What happens next is that thing where narratives contort over themselves to incorporate new data next to the old stuff. If Westbrook comes back from his injury with the same genius and scowling athletic menace that preceded it, well then, Westbrook is once again exalted. The narrative confirms itself and we all go home happy. If it turns out his meniscus tear costs him some of his springs or lateral freedom and his team suffers, characterizations of Westbrook will be scrambled and basketball fans will have to settle for a less-athletic version of one of the best guards in the league. This projecting of the future is a silly game to attempt. The only truly scary scenario is the one where Westbrook is plagued by chronic injuries, a la Penny Hardaway, and he never graces the court without an assemblage of knee braces and only serves as a depressing touchstone of his past triumphs.
Regardless of how much new Russell Westbrook looks like pre-injury Russell Westbrook, the Thunder will probably be able to retain their place towards the top of the Western Conference. Reggie Jackson is good at basketball, even if he isn’t a shapeshifter, and Kevin Durant is still going to shimmy his feet together and articulate his limbs to form an array of unreachable and accurate shots. What’s at stake isn’t team wins and losses, but a sense of possibility. Basketball is full of spectacle, but Westbrook is way off the bell curve. Aside from the glum feel of a Westbrook-less NBA, a league without Russ is a league that feels a bit more earthbound. The sense of creative possibility and magic that comes with basketball would fade, even if only temporarily. Westbrook isn’t the best player in the NBA but he is the most fun, and that can sometimes be even more important than being the best.
If you’ve found your way to this site, I assume you’ve watched a basketball game before. Probably several. Probably many consecutive seasons of basketball games. As you’ve noticed and as writers have pointed out, patterns emerge and constitute the fabric of a game. It’s many people’s jobs to illuminate these patterns, to contextualize them and file them under the proper subheading. So logically, the game will eventually go stale. You can only rebrew those coffee grounds so many times before the kick goes missing. Patterns will calcify and the NBA will go dodo on us and we’ll all start looking for illegal streams to curling. It’s not fun to watch exclusively pick-and-rolls every night for years.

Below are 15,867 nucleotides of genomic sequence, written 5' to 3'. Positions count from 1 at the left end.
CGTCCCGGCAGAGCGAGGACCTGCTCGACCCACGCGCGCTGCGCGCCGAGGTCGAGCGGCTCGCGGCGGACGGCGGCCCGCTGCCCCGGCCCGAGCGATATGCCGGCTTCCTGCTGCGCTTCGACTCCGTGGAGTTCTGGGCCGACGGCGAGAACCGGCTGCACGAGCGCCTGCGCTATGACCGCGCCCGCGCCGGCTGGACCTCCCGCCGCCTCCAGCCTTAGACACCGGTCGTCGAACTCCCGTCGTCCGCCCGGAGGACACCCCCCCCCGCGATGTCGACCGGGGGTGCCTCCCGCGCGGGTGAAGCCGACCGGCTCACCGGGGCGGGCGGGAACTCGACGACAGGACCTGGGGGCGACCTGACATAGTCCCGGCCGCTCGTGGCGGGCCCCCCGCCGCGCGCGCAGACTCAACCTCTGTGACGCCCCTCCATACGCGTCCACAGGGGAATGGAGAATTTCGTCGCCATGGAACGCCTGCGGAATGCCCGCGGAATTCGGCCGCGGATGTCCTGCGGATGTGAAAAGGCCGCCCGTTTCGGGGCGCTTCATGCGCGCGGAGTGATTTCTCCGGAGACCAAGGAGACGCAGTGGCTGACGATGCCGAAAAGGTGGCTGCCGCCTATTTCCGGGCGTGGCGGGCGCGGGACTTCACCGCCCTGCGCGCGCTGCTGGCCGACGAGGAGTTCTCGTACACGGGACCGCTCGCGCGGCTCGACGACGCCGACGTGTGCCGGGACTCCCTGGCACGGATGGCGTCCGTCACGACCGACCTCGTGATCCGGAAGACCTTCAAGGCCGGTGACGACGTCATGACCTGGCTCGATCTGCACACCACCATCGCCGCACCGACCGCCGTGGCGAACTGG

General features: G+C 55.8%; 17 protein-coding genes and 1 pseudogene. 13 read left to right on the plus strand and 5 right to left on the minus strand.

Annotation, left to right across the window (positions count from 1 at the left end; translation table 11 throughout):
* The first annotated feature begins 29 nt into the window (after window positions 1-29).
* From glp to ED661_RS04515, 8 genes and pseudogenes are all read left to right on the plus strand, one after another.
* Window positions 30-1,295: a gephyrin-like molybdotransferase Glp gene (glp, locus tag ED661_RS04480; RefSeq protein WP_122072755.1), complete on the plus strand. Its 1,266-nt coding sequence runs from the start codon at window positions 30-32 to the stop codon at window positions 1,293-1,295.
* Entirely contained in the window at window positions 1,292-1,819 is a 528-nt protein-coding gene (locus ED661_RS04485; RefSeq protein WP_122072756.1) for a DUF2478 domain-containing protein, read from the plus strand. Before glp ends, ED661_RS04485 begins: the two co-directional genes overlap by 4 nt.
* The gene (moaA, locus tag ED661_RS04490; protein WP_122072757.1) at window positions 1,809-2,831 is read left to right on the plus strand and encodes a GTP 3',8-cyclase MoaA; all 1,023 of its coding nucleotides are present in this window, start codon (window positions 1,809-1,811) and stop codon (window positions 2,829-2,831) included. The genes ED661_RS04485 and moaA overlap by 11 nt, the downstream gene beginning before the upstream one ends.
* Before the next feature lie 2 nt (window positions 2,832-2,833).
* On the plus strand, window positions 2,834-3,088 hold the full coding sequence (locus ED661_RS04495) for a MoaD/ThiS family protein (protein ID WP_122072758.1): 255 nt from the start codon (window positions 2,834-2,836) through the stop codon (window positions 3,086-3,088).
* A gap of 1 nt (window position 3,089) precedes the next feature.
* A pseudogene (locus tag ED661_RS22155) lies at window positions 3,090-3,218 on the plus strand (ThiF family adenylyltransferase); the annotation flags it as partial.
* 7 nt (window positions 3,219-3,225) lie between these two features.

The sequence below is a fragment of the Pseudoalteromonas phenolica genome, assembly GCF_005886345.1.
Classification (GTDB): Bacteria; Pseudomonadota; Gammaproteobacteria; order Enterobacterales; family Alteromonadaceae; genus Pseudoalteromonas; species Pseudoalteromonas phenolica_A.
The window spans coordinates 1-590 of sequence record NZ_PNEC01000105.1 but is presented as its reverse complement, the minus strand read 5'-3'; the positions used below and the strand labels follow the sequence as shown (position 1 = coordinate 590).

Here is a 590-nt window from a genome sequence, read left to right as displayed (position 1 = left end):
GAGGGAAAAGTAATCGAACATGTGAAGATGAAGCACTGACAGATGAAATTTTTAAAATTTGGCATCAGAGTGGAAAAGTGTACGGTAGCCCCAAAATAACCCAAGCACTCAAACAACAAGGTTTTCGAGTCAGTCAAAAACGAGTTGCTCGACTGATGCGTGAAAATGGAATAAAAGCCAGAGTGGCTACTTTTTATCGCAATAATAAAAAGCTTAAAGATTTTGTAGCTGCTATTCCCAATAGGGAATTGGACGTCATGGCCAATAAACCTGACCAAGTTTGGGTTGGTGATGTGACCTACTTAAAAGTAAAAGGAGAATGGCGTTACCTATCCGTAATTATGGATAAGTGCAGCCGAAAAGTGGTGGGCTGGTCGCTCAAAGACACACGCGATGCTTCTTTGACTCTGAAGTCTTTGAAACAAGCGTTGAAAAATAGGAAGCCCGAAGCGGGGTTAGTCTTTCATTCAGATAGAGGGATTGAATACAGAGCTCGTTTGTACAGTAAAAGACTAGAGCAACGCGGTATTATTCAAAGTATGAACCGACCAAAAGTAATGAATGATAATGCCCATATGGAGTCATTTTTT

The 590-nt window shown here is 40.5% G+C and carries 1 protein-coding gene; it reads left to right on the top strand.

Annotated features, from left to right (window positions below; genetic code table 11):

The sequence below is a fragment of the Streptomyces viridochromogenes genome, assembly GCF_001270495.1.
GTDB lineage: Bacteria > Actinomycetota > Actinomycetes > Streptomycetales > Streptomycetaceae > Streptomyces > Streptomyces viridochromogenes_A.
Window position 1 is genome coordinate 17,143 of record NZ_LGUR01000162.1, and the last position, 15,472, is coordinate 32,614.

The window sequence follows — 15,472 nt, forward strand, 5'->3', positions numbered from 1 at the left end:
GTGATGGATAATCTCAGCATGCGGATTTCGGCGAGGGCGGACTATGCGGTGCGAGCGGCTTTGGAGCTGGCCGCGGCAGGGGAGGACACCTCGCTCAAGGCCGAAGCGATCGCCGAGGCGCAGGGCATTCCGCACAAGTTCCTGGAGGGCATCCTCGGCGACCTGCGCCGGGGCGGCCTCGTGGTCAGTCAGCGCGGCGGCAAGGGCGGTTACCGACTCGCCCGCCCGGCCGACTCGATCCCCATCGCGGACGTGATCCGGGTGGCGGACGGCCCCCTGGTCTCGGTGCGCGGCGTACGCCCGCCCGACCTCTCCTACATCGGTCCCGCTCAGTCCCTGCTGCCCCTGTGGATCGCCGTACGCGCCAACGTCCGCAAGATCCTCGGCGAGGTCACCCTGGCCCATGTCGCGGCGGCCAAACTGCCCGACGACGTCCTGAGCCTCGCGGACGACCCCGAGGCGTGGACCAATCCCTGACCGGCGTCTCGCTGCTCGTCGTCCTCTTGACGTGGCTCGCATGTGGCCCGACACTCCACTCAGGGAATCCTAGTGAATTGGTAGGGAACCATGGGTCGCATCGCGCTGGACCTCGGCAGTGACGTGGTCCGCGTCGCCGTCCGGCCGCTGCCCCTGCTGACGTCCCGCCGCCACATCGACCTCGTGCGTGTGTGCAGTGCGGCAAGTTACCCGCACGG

This is obvious bullshit and examining why is an interesting rorschach test. Watching basketball is a somewhat deceptively difficult thing. We only have so many (~2) eyes regardless of how many camera angles TNT can cram onto a laptop screen. If you watch the ball, you’ll miss all that important cutting action and also Demarcus Cousins attempting to body dudes 5 seconds into the shot clock. You can watch a specific area but then there is always something you’ll miss. Sometimes, I like to watch just one guy make his way around the court. Early period Josh Smith or Gerald Wallace were the first players in my basketball life that I took the time to single out and they’ve come to represent the swirling entropy that makes it impossible for watching basketball to ever really become boring or rote. You can’t watch every part of a tornado though, and there is a necessary reduction of perspective, no matter how you watch.
I asked the Hickory-High crew, a few friends, and my dad what they watch when they watch and there was a grouping, if not a consensus. Most attempt the holistic view, whether via scanning the whole court all the time or training their eyes on a midpoint and unfocusing, allowing the game to seep through to their processing centers. These are opposite ways (active vs. passive) of attempting to do the same job, to incrementally understand the complex and rapid setup and decay of an NBA game. Each sacrifices little things in order to hone in on a certain aspect, be it specific action or shape and progression. Almost everyone warned of the dangers of ball-watching, which tends to not be a particularly interesting strategy because the ball doesn’t do anything. Since basketball is the sport most driven by individual talent, watching just one player do their thing is an effective way to understand how a free-thinking human balances the impulse for independent action within a system. This approach may be the sharpest point of entry into comprehension of how players see the court, but you necessarily miss the forest. Watching a game live presents it’s own set of benefits and drawbacks. Depending on how close you are, it can either be a ticket to see bombastic NBA athleticism firsthand and be wowed or a more atmospheric way to replicate the televised experience and see the plays develop. Live games are harder to intellectualize as they happen, but actually being there gives you a window to the visceral aspect of the game and makes for an unfiltered experience. All of these approaches to watching demonstrate a somewhat subtle truth about basketball. You can’t possibly see everything the first time, and this is a beautiful thing.